Socrates MacSporran

Socrates MacSporran
No I am not Chick Young, but I can remember when Scottish football was good

Monday, 17 November 2014

Send Them Homeward Tae think Again

ONE of the online highlights of the Independence Referendum was the Yes supporter, on a rickshaw, getting in amongst and berating through a loud hailer, the Labour MPs who were shipped-up from London for the day to show their support for Bitter Together.
To the strains of the Imperial March from Star Wars, this intrepid freedom fighter urged the good burghers of Glasgow to: "Bow down before your Imperial Masters, who have arrived among you".
A good laugh - if not for the politicos, whose faces were as red as their rosettes. Well, another tranche of our Imperial Masters will be arriving tonight, as the Barmy Army of the self-styled football Master Race come north to Celtic Park, convinced that Wayne an' The Lads will give the Sweaties a footballing lesson.
I am not so sure; I reckon we can win this meeting of two, in international terms, fairly average sides. Neither side will be at optimum strength, and, I reckon we maybe have greater strength in depth than does England.

Not that it matters much, indeed, when it comes to playing Them, nothing matters other than that we beat them. We can have as ugly a win as you like, just win - that's the message.

WHEN it comes to Scotland v England games at Celtic Park, this will be match number six, with the record standing at each side having won twice, with the fifth game - actually the first - drawn. They are even tied on goals scored, at 9-9.

Two of these games were significant, the second, in 1896, being the first international in which the SFA deigned to pick Anglo-Scots. They had five players who plied their trade in England and a 2-1 win, Scotland's first over the Auld Enemy in seven years, justified the change of tack, with one of the Anglos, Everton's Jack Bell, scoring the winner.

The second significant match was the legendary "Rosebery International" of 1900, which Scotland won 4-1, on the back of a hat-trick from RS "Toffee Bob" McColl, of Queen's Park and a High Street near you, and a goal from Celtic's Jack Bell - the same Jack Bell who had scored the 1896 winner.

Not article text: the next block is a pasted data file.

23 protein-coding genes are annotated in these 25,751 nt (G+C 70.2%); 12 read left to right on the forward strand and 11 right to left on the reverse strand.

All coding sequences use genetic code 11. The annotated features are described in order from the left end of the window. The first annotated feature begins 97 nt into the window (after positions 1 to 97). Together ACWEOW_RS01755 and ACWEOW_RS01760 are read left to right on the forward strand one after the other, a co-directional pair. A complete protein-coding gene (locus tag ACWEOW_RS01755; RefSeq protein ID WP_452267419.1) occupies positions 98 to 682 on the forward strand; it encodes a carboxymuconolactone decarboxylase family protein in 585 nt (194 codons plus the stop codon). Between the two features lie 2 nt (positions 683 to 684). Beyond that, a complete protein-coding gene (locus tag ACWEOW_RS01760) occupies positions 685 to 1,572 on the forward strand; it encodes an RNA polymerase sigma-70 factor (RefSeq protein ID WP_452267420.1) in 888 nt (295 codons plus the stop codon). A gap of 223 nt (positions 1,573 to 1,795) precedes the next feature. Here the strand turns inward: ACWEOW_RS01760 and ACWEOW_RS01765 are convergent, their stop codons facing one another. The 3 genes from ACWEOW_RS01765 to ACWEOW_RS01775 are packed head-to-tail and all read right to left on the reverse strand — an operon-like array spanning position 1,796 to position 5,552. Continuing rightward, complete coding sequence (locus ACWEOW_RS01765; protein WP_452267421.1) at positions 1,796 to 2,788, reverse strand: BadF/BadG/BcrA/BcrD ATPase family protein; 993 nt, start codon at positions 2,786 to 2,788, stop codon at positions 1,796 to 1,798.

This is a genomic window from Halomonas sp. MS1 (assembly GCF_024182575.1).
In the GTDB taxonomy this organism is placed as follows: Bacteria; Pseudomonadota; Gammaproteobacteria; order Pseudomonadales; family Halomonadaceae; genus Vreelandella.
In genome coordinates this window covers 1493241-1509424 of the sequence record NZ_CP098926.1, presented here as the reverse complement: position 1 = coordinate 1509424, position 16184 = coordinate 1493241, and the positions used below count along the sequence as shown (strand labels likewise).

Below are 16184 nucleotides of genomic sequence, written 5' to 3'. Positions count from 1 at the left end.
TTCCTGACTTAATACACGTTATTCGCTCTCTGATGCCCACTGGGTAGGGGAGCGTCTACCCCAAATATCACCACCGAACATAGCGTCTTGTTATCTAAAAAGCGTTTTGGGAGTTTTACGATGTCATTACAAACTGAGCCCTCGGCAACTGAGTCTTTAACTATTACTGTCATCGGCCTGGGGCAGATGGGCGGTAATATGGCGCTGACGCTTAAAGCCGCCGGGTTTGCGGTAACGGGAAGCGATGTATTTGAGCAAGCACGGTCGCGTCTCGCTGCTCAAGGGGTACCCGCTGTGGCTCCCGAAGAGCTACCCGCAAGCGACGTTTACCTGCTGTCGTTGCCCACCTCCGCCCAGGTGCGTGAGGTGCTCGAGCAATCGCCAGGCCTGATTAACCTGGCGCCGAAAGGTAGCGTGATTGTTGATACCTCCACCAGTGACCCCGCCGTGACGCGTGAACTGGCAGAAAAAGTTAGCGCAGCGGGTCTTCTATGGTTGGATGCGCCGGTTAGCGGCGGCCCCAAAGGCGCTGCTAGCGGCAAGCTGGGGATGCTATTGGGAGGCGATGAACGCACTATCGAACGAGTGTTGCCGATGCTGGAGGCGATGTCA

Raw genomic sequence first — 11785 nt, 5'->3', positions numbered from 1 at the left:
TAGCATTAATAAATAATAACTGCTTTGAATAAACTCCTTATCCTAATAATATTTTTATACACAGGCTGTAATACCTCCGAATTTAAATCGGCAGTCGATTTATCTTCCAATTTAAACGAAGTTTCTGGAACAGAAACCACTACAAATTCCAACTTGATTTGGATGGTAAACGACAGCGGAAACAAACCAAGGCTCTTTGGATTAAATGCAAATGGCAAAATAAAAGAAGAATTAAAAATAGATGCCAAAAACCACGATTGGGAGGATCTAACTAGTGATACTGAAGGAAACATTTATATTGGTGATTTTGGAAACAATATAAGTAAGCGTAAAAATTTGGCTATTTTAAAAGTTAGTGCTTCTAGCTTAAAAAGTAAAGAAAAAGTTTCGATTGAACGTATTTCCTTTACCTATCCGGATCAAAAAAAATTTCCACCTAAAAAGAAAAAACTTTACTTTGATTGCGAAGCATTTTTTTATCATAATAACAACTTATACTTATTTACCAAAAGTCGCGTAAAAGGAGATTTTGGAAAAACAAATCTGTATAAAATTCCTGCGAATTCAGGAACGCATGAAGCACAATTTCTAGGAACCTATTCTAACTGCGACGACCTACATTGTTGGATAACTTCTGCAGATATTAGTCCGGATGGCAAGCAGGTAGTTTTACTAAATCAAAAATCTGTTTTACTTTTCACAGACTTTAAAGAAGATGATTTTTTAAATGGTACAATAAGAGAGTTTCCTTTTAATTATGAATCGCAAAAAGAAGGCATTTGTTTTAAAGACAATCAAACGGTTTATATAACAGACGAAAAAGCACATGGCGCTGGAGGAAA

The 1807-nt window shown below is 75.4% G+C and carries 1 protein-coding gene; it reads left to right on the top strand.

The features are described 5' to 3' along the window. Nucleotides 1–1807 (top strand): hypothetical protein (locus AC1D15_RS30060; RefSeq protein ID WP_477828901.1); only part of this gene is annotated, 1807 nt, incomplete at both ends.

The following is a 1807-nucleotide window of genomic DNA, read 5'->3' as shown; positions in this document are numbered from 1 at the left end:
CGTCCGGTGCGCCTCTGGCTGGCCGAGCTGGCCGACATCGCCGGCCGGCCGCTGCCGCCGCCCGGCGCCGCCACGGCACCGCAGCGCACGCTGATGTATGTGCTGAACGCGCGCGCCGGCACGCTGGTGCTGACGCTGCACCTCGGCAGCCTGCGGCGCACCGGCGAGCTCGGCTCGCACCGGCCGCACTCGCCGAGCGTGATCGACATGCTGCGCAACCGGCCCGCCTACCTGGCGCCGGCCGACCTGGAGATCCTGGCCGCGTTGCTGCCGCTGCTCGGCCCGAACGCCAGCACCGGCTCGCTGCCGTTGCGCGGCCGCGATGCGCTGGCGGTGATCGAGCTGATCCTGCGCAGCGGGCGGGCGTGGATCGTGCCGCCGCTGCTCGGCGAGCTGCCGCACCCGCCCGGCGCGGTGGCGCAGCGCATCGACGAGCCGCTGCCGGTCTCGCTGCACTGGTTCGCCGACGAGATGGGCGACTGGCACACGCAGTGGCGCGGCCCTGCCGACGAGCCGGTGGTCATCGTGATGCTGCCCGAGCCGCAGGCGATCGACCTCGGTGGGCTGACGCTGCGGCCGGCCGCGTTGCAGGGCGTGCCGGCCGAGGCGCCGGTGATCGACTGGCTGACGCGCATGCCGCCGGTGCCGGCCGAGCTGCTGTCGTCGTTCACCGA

This game was so-called, because, in honour of their patron, the future Prime Minister Lord Rosebery, Scotland donned his primrose and salmon pink racing hoops.

Tonight's crowd wil not match the 64,000 of 114-years ago, but, we can hope for a similarly emphatic Scotland win.

WELL, at long last, the polis and the Crown Office have got their act together and arrests have been made, following the sorry saga of the demise of Rangers and the rise of the Tribute Act.

Of course, as things stand, the four accused, plus the still unarrested Craig Whyte are all innocent, until proven guilty; and, as everyone knows, these cases which involve alleged business wrong-doing are mine fields for the prosecution. But, public perception has long been that, jiggery-pokery went on and, hopefully, by the time the wheels of justice have finished their lengthy and slow grinding, some sort of closure will be arrived at.

Of course, some on the blue side will not be happy until perhaps a whole team of business-men, whom Ra Peepul view as having ruined their club, are strung-up by their heels from every lamp post on Edmiston Drive.

While, across the city, there will, in some minds, be misery, until Castle Greyskull is torn down and a new green public park is there instead.

I cannot help thinking, however, there will be some nervous men around Hampden, until the last appeal is dismissed. This show will run for years yet. As I have said before, there are kids growing-up in the West End and the leafier Glasgow suburbs, whose school fees are paid for years to come and whose trust funds will be topped-up by the fees their lawyer fathers are making and will continue to make out of events around Rangers and its Tribute Act.

No comments:

Post a Comment